• Clinical science

Atrophic gastritis

Abstract

Atrophic gastritis is a condition characterized by chronic inflammation of the gastric mucosa with atrophy, gland loss, and metaplastic changes. It is classified into autoimmune metaplastic atrophic gastritis (AMAG) and environmental metaplastic atrophic gastritis (EMAG). Chronic infection with Helicobacter pylori (H. pylori) is the most common cause. Patients suffering from atrophic gastritis often do not display any symptoms or may only experience nonspecific discomfort in the epigastric region. Important diagnostic steps include gastroscopy with biopsy and laboratory studies (e.g., gastrin). Therapeutic emphasis depends on the underlying etiology: substitution of vitamin B12 (AMAG) or H. pylori eradication therapy (helicobacter-associated atrophic gastritis). If left untreated, atrophic gastritis may lead to peptic ulcer disease or result in the development of various cancers.

Epidemiology

Prevalence in the general population:

References:[1][2][3]

Epidemiological data refers to the US, unless otherwise specified.

Etiology

  • AMAG
    • Associated with major histocompatibility haplotypes HLA-B8 and HLA-DR3
    • Associated with other autoimmune diseases (e.g., autoimmune thyroiditis)
  • EMAG
    • Helicobacter pylori infection (most important risk factor of atrophic gastritis overall)
    • Dietary factors (e.g., N-nitroso compounds , alcohol intake, high salt intake)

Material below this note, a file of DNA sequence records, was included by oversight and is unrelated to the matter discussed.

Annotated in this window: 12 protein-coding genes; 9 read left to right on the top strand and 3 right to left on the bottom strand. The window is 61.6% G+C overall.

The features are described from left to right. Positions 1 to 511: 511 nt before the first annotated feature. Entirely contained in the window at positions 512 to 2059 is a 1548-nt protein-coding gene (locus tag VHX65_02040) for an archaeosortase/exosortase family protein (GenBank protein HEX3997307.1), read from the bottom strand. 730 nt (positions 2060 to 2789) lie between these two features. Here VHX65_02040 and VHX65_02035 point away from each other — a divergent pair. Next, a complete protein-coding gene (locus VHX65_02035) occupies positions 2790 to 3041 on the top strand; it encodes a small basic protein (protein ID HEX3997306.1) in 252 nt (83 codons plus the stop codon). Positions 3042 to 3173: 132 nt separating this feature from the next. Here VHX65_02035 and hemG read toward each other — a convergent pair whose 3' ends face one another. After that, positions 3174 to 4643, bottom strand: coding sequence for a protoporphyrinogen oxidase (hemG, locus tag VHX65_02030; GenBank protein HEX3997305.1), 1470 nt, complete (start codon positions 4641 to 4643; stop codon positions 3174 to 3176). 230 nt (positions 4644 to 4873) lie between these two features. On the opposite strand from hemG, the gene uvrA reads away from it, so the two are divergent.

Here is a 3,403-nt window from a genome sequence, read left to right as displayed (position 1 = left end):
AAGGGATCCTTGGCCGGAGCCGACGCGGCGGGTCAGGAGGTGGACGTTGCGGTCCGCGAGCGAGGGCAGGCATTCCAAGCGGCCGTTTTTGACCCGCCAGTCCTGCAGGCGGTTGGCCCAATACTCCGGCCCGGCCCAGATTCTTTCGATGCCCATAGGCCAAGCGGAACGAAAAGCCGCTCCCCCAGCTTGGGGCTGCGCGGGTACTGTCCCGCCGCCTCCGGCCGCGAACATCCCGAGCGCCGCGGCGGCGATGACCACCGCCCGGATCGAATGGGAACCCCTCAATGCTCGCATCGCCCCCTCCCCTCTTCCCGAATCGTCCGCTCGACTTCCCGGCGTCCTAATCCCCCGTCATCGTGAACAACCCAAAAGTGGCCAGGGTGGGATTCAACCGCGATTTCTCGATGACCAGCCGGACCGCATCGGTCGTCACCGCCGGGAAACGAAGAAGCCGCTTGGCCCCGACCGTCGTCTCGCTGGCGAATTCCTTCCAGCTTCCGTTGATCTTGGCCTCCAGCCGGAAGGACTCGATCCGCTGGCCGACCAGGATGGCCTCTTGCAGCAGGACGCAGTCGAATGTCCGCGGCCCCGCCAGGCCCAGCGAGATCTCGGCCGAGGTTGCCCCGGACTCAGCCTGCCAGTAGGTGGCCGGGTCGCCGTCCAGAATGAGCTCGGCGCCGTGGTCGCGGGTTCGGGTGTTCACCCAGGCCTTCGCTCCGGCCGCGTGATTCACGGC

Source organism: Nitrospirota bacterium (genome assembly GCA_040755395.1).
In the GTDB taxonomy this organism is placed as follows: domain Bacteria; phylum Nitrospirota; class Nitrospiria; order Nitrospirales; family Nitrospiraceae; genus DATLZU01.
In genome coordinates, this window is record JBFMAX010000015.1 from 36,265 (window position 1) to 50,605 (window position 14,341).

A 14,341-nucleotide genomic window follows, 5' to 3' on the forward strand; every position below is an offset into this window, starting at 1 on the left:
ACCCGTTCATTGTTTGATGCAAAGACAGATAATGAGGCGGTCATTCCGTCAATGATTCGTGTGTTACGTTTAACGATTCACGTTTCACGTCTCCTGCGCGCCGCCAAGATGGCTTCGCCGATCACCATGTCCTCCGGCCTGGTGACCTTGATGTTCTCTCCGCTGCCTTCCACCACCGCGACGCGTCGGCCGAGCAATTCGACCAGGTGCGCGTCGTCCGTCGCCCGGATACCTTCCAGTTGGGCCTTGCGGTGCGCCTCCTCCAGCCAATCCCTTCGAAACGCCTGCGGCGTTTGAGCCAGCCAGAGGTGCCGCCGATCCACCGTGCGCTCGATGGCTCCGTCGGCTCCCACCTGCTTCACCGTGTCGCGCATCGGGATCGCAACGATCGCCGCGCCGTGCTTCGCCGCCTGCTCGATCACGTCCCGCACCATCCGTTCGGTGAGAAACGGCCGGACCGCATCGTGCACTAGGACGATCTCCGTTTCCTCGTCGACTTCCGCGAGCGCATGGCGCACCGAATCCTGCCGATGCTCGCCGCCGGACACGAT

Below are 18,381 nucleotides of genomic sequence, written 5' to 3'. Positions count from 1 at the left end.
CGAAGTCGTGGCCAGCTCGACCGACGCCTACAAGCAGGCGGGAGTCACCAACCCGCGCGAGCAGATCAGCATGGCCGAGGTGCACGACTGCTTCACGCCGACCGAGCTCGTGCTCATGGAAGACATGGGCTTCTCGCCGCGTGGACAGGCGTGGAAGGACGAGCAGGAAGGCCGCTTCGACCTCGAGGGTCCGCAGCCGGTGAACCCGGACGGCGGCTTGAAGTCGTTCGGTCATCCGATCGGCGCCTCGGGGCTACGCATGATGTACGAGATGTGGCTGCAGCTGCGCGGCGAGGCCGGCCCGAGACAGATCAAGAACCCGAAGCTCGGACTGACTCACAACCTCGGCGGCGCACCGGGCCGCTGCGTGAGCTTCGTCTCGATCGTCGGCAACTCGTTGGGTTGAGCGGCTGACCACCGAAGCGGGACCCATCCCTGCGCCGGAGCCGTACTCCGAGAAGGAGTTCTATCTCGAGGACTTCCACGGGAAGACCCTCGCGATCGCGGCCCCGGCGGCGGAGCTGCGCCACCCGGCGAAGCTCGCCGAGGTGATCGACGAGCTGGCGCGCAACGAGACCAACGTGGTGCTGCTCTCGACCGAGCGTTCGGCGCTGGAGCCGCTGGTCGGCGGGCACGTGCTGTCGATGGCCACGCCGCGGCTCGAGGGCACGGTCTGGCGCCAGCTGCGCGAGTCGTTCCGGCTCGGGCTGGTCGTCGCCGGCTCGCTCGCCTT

References:[1][3]

Classification

The Sydney system for the classification of chronic gastritis is the more general and comprehensive classification and takes into account localization, endoscopic imaging, etiology, inflammatory activity, and histological grading. The ABC classification is part of the Sydney system.

  • Localization
    • Pangastritis
    • Corpus gastritis
    • Antral gastritis
  • Endoscopy
  • Etiology
    • Autoimmune gastritis (type A)
      • Autoimmune gastritis is a rare condition overall
      • In the US, people of Northern European descent and African Americans show a higher incidence compared to people of Asian or Hispanic origin.
    • Bacterial gastritis (type B)
      • Although bacterial infections (specifically H. pylori) represent the vast majority of cases, viruses, parasites and fungi may cause type B gastritis as well.
      • In the US, approx. 30–35% of adults are infected with H. pylori (incidence declining) compared to approx. 50% globally.